1. Rumwriter
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    Rumwriter Active Member

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    Infinitive or preposition? Noun or verb?

    Discussion in 'Word Mechanics' started by Rumwriter, Jun 13, 2014.

    So...this is really a pointless question, but I really want to hear people's thoughts:

    A sentence like, "I'm going to lunch with my mother."

    I always took the "to" in this instance as an independent preposition, and "lunch" is a noun, such as "I'm going to the store."

    But it dawned on me that perhaps "to" is being linked with "lunch" in this instance, to form an infinitive verb "to lunch," such as "I am going to buy a cat." (Yes, "to lunch" is a verb.)

    So it really doesn't matter, I know, but I want to know how it is generally thought of.
     
  2. thirdwind
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    thirdwind Contributing Member Contest Administrator Reviewer Contributor

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    Interesting. I had never thought of this before. You actually could be right about it being an infinitive. I'm trying to think of counter-examples but can't at the moment.
     
  3. Wreybies
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    Wreybies The Ops Pops Operations Manager Staff Contest Administrator Supporter Contributor

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    That may well be the source syntax, but it has clearly shifted since modern English gives little support to the different meals of the day as verbs. I too naturally feel the preposition+noun structure in the syntax. Other languages, like Spanish, still have a strong syntax tradition of giving each meal of the day its own verb form. Dine is perhaps the last of this group that still feels relevant as a verb to me in English. Sup is the least relevant. Breakfast has eroded quite a bit since its origin as breaking fast, having become a compound word completely subordinating the verb side in deference to noun-dom.
     
  4. ChickenFreak
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    ChickenFreak Contributing Member Contributor

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    I think that it depends entirely on the intent of the speaker--that without knowing the intent, you can't answer the question either way.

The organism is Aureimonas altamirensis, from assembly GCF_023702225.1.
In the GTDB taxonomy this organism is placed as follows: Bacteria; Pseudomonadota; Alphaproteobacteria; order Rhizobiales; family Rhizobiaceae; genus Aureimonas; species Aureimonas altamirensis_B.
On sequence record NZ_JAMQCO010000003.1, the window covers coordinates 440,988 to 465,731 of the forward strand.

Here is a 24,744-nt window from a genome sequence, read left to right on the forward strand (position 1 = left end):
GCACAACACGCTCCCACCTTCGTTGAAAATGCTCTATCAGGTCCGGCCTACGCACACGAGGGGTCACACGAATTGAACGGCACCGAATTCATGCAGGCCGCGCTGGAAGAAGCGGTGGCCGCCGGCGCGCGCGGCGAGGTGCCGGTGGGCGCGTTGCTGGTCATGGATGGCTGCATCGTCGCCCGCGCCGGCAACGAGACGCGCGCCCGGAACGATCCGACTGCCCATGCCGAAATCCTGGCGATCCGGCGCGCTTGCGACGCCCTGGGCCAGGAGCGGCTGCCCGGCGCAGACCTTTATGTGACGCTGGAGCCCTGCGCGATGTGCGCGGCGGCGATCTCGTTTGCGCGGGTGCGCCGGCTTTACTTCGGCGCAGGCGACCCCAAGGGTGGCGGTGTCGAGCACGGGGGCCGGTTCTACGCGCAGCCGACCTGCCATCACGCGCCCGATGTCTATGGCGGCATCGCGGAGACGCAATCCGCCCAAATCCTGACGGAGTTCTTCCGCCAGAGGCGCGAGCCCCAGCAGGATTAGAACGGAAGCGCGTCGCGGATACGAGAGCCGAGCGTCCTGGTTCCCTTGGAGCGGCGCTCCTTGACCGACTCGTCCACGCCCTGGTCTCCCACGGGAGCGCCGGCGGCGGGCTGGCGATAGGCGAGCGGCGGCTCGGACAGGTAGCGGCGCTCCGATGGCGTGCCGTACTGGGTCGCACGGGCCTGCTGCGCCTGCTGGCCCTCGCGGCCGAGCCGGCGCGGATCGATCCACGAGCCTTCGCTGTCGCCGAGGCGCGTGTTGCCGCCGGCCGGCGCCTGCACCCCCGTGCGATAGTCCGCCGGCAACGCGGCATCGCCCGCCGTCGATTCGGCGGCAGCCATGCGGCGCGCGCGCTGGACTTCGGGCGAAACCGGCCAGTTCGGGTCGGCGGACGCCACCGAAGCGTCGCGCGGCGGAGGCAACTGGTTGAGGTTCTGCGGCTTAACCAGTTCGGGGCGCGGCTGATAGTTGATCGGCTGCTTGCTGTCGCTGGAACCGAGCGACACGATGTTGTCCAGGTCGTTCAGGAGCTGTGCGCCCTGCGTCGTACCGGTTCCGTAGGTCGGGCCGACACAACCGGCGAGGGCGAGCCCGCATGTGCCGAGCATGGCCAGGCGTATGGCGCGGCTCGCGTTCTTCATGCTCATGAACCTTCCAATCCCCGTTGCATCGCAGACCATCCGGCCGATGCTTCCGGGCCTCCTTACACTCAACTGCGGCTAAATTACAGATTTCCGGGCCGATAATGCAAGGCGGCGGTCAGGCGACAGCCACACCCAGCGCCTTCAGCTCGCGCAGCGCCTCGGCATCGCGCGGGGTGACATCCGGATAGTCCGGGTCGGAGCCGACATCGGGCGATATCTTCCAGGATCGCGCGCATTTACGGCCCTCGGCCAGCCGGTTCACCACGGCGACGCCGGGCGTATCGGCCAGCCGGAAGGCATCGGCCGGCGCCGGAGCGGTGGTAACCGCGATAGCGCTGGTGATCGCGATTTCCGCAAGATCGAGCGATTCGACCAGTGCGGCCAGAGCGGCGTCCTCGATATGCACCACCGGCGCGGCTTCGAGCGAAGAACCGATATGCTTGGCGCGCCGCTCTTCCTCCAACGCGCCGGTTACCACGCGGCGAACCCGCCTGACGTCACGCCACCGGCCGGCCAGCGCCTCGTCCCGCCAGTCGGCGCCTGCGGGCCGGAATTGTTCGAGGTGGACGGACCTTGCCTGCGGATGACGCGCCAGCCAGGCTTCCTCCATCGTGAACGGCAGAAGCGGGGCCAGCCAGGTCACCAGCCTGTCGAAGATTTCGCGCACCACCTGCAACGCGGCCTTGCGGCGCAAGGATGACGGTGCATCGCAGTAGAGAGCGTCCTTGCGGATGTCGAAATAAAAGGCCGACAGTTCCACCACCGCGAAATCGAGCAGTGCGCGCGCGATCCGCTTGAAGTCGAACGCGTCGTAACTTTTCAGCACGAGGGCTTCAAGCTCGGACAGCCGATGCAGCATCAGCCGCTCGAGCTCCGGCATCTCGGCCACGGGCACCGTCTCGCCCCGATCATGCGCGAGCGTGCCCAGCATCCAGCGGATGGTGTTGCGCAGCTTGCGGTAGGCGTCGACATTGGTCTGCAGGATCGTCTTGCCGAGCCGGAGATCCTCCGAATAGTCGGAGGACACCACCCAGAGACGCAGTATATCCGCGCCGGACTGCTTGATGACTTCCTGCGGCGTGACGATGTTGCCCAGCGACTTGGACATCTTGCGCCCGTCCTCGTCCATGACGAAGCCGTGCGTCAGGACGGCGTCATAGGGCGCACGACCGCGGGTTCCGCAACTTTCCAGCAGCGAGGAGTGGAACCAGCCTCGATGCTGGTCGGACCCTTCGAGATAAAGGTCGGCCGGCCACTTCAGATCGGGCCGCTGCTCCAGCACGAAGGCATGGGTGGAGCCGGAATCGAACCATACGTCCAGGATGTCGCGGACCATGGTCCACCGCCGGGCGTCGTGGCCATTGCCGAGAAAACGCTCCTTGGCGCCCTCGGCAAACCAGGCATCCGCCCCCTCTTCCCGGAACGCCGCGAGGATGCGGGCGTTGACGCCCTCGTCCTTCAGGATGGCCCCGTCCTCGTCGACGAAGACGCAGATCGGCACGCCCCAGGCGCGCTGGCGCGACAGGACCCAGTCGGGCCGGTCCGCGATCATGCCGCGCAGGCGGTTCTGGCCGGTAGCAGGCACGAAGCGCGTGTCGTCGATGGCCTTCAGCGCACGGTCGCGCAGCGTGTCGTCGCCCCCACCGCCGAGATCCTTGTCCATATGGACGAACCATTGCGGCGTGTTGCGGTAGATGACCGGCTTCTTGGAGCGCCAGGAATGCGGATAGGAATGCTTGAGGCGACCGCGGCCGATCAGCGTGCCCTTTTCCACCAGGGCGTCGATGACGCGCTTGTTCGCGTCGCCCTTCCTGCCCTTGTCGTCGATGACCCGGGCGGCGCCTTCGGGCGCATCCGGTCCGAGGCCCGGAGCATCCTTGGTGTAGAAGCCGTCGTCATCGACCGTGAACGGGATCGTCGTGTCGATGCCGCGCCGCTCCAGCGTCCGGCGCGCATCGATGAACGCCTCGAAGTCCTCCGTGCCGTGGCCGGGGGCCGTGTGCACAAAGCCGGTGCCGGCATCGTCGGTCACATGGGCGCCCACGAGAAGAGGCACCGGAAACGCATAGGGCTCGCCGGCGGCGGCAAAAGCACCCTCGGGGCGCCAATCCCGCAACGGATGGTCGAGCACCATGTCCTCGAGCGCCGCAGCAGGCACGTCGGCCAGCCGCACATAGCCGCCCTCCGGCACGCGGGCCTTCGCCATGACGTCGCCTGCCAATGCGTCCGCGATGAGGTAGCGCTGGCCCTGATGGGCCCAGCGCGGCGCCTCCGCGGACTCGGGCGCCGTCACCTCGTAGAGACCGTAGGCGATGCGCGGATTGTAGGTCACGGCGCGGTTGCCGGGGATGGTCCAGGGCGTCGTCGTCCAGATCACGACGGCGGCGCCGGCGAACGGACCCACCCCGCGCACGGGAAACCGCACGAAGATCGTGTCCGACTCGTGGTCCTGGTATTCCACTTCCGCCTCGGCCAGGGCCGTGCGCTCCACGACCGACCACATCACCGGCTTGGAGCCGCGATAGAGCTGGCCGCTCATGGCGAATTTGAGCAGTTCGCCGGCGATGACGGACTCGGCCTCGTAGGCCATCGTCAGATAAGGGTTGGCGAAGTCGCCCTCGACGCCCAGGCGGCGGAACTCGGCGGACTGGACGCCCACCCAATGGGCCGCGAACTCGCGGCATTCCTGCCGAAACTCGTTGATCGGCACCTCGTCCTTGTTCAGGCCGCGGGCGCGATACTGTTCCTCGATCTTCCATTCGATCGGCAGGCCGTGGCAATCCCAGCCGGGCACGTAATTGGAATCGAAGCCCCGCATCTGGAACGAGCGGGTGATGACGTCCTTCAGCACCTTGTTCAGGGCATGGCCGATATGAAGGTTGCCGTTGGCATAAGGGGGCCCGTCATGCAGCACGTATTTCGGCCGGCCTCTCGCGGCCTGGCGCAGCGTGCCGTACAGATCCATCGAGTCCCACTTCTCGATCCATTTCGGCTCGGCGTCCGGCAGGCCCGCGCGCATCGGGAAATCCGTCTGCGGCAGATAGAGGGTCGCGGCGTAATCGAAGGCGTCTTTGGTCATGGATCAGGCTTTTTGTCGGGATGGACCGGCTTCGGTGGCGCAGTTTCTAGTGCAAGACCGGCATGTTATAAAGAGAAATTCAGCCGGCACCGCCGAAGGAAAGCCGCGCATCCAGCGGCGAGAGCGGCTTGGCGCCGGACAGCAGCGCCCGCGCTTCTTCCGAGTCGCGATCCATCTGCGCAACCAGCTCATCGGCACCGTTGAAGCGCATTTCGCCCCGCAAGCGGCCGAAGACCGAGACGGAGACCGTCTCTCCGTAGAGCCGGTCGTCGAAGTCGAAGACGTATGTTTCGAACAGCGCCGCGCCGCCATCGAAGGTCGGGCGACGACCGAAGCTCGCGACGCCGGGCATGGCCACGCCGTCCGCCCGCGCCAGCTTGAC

Grabbing Wreybies’ suggestion of “dine”, I think that for the vast majority of American speakers, the following three statements have the same “noun” use:

    I’m going to the store with my mother.
    I’m going to dinner with my mother.
    I’m going to lunch with my mother.

    But there is nothing grammatically incorrect in the following alternative triplet, with the “verb” use:

    I’m going to clean the house with my mother.
    I’m going to dine with my mother.
    I’m going to lunch with my mother.

    But the second and third statement have an archaic feel. When the verb use is wanted, I think that most Americans would instead say:

    I’m going to have dinner with my mother.
    I’m going to have lunch with my mother.

    (Or

    I’m going to go to lunch with my mother.
    I’m going to eat lunch with my mother.)
     
  5. Mike Kobernus
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    Mike Kobernus Contributing Member

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    I think 'to lunch' would only be considered a verb in the US.

    The habit of turning nouns into verbs is particularly strong in the US, and much less so elsewhere.

    For example, architect. In the US, you could 'architect a solution', but this would be considered odd elsewhere.

    Personally, I would avoid trying to force 'lunch' into the role of a verb.
     

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